Cambodia’s Choice of Weapons
A Honeymoon with the Khmer Rouge
By Sheradon Dublin
Editor’s Note: The Khmer Rouge was a communist guerrilla organization which opposed the Cambodian government in the 1960s and waged a civil war in 1970, taking power in 1975. The organization is remembered especially for orchestrating the Cambodian genocide.
Firstly, let me get across I would return to Cambodia in a heartbeat. I love travelling, spending time in the Far East and meeting with people from other cultures. Immersing myself in their way of life is something I enjoy. I generally experience the history of their country through photo-tours and visiting temples. It is something I do without thinking because I love it, plain and simple.
On this occasion, experiencing Cambodia’s history very nearly ended my traveling days quite abruptly. I was there for the best part of a week while on honeymoon with my wife. A few days before we left for the Far East, we found out that she was with child, so we decided it was best that she stay at the hotel because she wasn’t feeling too chipper with the morning sickness.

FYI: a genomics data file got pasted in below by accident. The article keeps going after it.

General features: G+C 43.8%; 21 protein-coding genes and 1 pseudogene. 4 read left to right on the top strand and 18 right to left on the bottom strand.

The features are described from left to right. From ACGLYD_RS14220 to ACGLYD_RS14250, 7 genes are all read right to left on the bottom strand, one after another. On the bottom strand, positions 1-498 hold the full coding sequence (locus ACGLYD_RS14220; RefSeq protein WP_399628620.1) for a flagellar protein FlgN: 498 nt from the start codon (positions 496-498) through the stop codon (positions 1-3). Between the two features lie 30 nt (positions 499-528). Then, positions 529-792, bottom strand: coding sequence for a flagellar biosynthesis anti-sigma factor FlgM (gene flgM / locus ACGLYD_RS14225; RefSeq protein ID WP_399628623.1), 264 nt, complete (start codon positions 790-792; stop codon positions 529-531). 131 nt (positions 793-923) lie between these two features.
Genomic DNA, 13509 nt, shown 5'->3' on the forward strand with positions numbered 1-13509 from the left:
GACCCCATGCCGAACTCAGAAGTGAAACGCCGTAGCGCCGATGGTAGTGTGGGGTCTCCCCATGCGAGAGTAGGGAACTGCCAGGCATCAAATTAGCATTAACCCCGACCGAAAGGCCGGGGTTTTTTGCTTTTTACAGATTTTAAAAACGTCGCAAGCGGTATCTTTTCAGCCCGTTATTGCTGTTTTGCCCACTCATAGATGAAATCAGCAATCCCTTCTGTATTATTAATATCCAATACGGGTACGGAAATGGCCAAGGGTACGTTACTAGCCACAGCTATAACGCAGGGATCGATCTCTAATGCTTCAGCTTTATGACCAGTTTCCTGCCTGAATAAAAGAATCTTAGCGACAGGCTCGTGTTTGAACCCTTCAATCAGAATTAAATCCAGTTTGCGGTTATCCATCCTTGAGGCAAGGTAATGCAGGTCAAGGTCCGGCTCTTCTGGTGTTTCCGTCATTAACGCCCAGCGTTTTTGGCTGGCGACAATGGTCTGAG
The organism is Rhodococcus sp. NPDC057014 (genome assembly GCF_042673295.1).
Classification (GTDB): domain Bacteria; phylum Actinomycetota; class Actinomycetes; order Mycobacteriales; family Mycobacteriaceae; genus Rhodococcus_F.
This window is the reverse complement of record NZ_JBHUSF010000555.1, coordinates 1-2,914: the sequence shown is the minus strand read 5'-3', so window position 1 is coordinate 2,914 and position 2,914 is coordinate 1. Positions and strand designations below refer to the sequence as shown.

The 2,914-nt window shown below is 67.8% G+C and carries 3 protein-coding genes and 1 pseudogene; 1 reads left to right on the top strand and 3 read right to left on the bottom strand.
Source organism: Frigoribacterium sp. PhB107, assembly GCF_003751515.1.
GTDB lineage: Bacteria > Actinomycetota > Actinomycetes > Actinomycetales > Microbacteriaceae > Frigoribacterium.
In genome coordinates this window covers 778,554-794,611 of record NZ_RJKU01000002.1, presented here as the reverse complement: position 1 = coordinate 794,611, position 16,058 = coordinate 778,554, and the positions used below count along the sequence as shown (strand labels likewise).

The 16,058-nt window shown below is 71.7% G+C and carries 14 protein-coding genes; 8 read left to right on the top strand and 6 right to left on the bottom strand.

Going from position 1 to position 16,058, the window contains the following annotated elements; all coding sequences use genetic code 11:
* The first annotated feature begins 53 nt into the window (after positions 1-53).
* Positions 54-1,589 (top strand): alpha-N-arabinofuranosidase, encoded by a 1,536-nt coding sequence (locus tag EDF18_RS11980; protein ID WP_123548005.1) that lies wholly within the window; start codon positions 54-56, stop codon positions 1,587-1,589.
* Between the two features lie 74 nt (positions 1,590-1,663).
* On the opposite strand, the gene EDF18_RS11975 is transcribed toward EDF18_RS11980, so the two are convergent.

My wife suggested I fill my boots with temple exploration as she was going to be out of action for the time being. After making sure she was going to be looked after during the day, I booked three daytime trips on the Angkor Wat trail with a local guide by the name of Po.
The three days of exploring, climbing and walking through 1,000-year-old temples, and the overgrown jungle that surrounded them was a travellers dream. I was alone with my camera for many hours at a time, exploring the numerous ruins and vast Khmer plains with my guide faithfully waiting a few miles down the road (with lunch for both of us) at the next tuk-tuk drop off. The families I met along the way over the three days were all so gracious. They offered a place to rest, a drink or lunch to a weary stranger making his way through the temple trails. All in all, it was a great trip with tons of photos taken the Angkor sites.